I have just finished preparing a class on Witches for my University of Prince Edward Island class today. It’s Hallowe’en, so evoking the Hogwart’s School of Witchcraft and Wizardry in the Christian Studies department is not altogether unwelcome. It should be a good discussion, and is less about witches and witch burning and all the madness of history than it is about what we do when we create the idea of the Witch (or the Inquisitor, or the Church, or the Woman, or the token Gay or Asian character). I’m looking forward to it.
It was a bit hard for me not to talk about demons, being as it is Hallowe’en and the class is on Christianity. I went with witches–I could also have done monsters or saints or the Day of the Dead–but my mind has gone back to my favourite Hallowe’en book, The Gates of Hell by John Connolly. Except for The Book of Lost Things, I probably wouldn’t have read Connolly without being forced. It’s just not my genre. I am, though, always open to Screwtapian works, and the artwork of the original hardcover of The Gates caught my eye. Most of all, I was given this book by a student who had already struck me as having a critic’s eye, so I thought I would give it a try.
I have, since that time, read The Gates four times and I have used it often in discussion groups. I absolutely love the book, especially when it goes by its original full title: The Gates (of Hell are Open… Want to Peak?). The audiobook is also very well done–not an easy task when one of the main characters is a hapless loser demon who isn’t very good at demonness.
At its simplest, The Gates is the story of Samuel Johnson and his critically intelligent and almost priggishly detached dachshund, Boswell. Samuel is a peculiar boy, under-appreciated and misunderstood in his little English town of Biddlecombe. His core strangeness and accompanying intelligence is demonstrated in how we meet Samuel. He is trick-or-treating at 666 Crowley Road—you have to watch for things like that—except that it is only October 28th. He wanted to get a headstart on Hallowe’en, and is met with confusion by Mr. Abernathy, the guy who writes self-help books to make other people’s lives better, but who hates his own life. I think this exchange captures the heart of the book’s style:
Mr. Abernathy looked from the dog to the small figure, then back again, as though unsure as to which one of them was going to speak.
“Trick or treat,” said the small figure eventually, from beneath the sheet.
Mr. Abernathy’s face betrayed utter bafflement.
“What?” said Mr. Abernathy.
“Trick or treat,” the small figure repeated.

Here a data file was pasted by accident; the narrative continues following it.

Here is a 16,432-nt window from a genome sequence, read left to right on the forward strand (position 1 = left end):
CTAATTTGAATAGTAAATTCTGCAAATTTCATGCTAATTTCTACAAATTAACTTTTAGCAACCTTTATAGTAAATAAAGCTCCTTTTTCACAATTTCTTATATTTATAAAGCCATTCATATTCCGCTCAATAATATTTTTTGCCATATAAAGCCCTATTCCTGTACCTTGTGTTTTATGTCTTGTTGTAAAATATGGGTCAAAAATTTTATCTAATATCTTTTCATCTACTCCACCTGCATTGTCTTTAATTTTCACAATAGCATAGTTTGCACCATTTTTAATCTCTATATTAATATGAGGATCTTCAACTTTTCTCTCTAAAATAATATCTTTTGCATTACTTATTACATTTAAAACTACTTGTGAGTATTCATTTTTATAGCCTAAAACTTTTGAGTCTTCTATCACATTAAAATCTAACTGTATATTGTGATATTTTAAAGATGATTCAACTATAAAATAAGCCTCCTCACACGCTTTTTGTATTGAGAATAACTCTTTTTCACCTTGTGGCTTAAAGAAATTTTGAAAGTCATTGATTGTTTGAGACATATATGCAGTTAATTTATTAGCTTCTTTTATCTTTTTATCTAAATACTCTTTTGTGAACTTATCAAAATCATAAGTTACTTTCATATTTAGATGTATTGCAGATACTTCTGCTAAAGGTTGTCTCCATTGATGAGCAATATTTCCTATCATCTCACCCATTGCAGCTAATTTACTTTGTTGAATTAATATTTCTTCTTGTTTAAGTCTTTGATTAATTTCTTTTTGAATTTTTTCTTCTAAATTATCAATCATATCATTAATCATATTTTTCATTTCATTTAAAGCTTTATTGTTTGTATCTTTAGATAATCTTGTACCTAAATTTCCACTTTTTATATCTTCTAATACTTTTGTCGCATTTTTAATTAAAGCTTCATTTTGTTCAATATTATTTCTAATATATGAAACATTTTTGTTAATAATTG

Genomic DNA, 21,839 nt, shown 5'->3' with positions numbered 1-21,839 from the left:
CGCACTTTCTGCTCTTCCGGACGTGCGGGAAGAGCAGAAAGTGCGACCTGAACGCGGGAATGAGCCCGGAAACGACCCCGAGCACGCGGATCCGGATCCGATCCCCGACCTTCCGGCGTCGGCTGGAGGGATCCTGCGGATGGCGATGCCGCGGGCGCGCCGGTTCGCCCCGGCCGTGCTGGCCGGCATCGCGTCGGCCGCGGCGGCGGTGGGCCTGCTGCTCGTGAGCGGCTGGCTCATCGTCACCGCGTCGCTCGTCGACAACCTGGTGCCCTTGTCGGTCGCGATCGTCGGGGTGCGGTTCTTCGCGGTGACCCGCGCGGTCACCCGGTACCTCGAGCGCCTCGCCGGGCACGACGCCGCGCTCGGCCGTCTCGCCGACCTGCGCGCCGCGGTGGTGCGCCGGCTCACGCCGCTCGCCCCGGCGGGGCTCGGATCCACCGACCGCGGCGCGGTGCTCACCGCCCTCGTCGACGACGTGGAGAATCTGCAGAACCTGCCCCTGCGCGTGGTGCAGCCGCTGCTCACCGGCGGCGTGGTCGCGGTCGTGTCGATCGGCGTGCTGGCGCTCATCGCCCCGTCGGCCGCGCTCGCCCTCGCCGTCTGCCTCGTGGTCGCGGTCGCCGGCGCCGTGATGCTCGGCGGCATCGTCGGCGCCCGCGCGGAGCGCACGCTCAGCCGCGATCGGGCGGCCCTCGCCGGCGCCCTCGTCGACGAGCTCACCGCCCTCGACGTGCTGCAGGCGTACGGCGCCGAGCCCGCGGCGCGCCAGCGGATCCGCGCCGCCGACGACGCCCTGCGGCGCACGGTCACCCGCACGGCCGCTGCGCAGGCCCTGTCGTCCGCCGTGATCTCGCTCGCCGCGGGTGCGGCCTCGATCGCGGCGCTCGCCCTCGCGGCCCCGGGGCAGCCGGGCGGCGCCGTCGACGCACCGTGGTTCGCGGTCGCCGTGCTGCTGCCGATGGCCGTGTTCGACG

Mr. Abernathy’s mouth opened once, then closed again. He looked like a fish having an afterthought. He appeared to grow even more confused. He glanced at his watch, and checked the date, wondering if he had somehow lost a few days between hearing the doorbell ring and opening the door.
“It’s only October the twenty-eighth,” he said.
“I know,” said the small figure. “I thought I’d get a head start on everyone else.”
“What?” said Mr. Abernathy again.
“What?” said the small figure.
“Why are you saying ‘what’?” said Mr. Abernathy. “I just said ‘what.’”
“I know. Why?”
“My question exactly,” said the small figure.
“Who are you?” asked Mr. Abernathy. His head was starting to hurt.
“I’m a ghost,” said the small figure, then added, a little uncertainly, “Boo?”
Best Hallowe’en moment. Ever. And it was only the 28th.
Now, poor Mr. Abernathy is not alone in his befuddlement. Mr. Hume, Samuel’s teacher, finds it difficult to follow his thoughts. And Reverend Ussher, the vicar of St. Timidus Church, is only able to respond to Samuel’s questions with milk-toast theological answers. And while this annoying feature will ultimately set up Samuel as the unintended hero of The Gates, it does not land him early Hallowe’en booty. Indeed, Mr. Abernathy is too busy re-enacting an awkward séance to be handing out treats. It is an innocent activity: chanting around a pentagram and reading an ancient book that speaks directly to Mrs. Abernathy’s mind in the basement of 666 Crowley St. What could go wrong?
As it turns out, lots can go wrong. In the séance, the Abernathy family awakes The Great Malevolence (aka, Satan), who uses the Large Hadron Collider (from Dan Brown’s Angels and Demons, though it also exists in real life) to open The Gates of Hell, and create a multidimensional porthole that will allow Satan to finally conquer earth. Samuel stumbles on to the plan, and though he tries to tell the adults in his world no one will believe him. Samuel is then left to save the world, accompanied only by Boswell and his two middle school friends, Tom and Maria.
Of course, the plot throws out from there. It is a funny book, written in a mocking didactic tone with winding paths into theology, philosophy, science, the origins of the universe, the nature of evil, and particle physics—sometimes all on a single page. I highly recommend this book for a Hallowe’en read.